That said, there were a few items I liked, most of them starters. The tomato gin soup, a creamy concoction with mushrooms, bacon and grilled tomatoes, is given a dash of originality with a dose of Tanqueray. And sesame-encrusted slices of ahi tuna over a bed of slaw with a citrus soy dressing were so fresh and appealing I had them on two occasions, enjoying them each time. The hot spinach artichoke dip wasn't half bad, either, though I mostly tasted just spinach and melted Jack, not artichoke.
However, the seafood ceviche was a real travesty, just a bunch of seafood chunks dumped into a chilled bowl of Clamato, or a close facsimile thereof. Someone should inform the brain trust responsible of the difference between a lime-drenched ceviche and a seafood cocktail in ketchup, and if they attempt to pass this gunk off as a "ceviche" again, they should be force-fed bowls of it until they yack. The rotisserie chicken tortilla soup also revealed a ham-fisted touch, with its broth tasting more like Brunswick stew straight from the can.
Observing what was brought to me, I often wondered, "Do they have any idea how dumb this looks?" When one orders Chilean sea bass, the fish itself is usually so delectable that it stands on its own. But WCG brings me a fillet topped with a layer of breading and portions of cocktail and tartar sauce. What is this, Long John Silver's? Still, I can see why they'd want to do everything possible to hide the quality of the sea bass, which was stringy, tasted like it had been pulled from the Frigidaire recently, and had a "market price" of $24.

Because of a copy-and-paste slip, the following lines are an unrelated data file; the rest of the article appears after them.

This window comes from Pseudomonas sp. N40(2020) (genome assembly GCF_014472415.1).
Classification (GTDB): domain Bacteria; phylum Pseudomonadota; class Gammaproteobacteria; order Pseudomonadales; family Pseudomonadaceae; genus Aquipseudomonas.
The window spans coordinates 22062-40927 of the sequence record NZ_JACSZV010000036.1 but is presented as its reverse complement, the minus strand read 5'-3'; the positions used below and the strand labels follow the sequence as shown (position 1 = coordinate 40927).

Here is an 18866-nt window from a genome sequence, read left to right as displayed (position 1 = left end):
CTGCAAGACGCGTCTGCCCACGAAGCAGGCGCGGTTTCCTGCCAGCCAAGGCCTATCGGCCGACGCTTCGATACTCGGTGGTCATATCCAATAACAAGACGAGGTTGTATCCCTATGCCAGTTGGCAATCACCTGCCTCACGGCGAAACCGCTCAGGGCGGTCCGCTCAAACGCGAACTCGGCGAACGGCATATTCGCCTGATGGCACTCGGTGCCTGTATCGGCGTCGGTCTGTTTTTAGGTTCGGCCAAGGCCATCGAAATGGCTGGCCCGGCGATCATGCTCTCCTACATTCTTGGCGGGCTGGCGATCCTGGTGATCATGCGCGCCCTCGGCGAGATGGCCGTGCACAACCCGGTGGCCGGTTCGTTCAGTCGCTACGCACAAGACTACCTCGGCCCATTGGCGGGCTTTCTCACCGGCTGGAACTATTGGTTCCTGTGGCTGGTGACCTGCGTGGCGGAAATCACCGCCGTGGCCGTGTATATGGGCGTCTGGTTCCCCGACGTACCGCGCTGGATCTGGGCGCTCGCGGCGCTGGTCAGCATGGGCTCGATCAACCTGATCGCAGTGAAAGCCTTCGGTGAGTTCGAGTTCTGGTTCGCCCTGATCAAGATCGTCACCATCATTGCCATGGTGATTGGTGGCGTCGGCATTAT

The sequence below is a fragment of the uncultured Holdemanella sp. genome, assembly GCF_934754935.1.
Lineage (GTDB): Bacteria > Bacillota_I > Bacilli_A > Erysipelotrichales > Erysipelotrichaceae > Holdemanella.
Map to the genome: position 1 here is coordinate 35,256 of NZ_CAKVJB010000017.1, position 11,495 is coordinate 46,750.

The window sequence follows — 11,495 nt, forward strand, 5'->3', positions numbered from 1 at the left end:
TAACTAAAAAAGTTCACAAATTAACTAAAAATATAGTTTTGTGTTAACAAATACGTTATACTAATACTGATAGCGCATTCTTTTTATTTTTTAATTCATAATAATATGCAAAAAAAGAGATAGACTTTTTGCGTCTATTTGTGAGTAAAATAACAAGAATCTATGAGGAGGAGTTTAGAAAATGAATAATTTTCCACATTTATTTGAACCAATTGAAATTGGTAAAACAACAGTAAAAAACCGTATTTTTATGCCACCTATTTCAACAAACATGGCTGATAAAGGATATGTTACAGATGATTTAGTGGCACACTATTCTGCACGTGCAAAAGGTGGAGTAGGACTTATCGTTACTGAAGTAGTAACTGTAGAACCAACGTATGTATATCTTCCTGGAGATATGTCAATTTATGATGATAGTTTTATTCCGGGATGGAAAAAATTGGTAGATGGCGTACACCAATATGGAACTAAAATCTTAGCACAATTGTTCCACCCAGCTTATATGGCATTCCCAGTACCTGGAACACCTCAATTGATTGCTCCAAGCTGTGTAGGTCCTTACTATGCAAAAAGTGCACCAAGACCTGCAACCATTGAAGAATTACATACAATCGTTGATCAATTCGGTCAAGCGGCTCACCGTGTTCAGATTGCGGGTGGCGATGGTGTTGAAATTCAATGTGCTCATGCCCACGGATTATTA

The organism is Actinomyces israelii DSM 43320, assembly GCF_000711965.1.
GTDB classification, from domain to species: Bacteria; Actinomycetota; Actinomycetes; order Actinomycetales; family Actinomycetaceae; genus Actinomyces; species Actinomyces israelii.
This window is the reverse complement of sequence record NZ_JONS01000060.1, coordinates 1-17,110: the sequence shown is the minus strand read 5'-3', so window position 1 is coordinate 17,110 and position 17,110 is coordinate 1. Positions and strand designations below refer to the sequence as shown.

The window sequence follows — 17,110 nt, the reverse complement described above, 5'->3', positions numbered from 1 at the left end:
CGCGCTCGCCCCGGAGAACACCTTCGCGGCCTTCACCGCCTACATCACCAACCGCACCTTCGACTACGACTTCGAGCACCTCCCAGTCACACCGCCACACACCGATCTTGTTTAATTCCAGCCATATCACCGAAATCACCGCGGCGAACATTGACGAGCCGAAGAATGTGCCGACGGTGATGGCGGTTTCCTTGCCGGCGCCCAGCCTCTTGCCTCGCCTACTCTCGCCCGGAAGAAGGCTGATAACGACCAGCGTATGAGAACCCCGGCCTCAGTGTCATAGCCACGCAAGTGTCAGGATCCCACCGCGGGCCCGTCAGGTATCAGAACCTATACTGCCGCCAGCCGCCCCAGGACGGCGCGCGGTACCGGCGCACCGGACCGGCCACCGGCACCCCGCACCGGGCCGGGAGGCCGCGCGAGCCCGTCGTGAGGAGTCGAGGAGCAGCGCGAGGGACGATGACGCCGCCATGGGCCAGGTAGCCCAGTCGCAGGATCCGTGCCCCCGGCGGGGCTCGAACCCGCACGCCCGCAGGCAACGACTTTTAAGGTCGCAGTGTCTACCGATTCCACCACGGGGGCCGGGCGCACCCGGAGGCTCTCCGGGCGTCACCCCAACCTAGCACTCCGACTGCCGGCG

Insult and injury continued with what my waiter referred to as a "center-cut fillet of beef infused with blue cheese." The word "infused" must be code for, "We're going to melt some blue cheese over the steak with our trusty gas flame!" Bottom line, it goes for $26 and is less savory than many a pork chop. For a side starch you can choose a couscous salad, fries, or a pile of "freshly mashed potatoes," which were in fact as dry and lumpy as former first battle-ax Barbara Bush.
I'll cut WCG some slack on its cold couscous salad. Anything with raisins, Israeli couscous and bits of pistachio earns a pass from me. It was so sweet, I should have stopped with it each time I was in house, rather than moving on to WCG's gross-out desserts: a "crème brûlée" that was actually a giant ramekin of vanilla pudding with fired strips of white chocolate over it; a banana cream pie that tasted a lot like the crème brûlée, but with some coconut and slices of banana; and a white-chocolate brownie covered in dark chocolate sauce and topped with a scoop of vanilla ice cream, which made me want to "purge" myself after the manner of the Roman emperors of yore. All I needed was a feather and a slave girl to hold my head, and the picture would have been complete. Edunt ut vomant, indeed.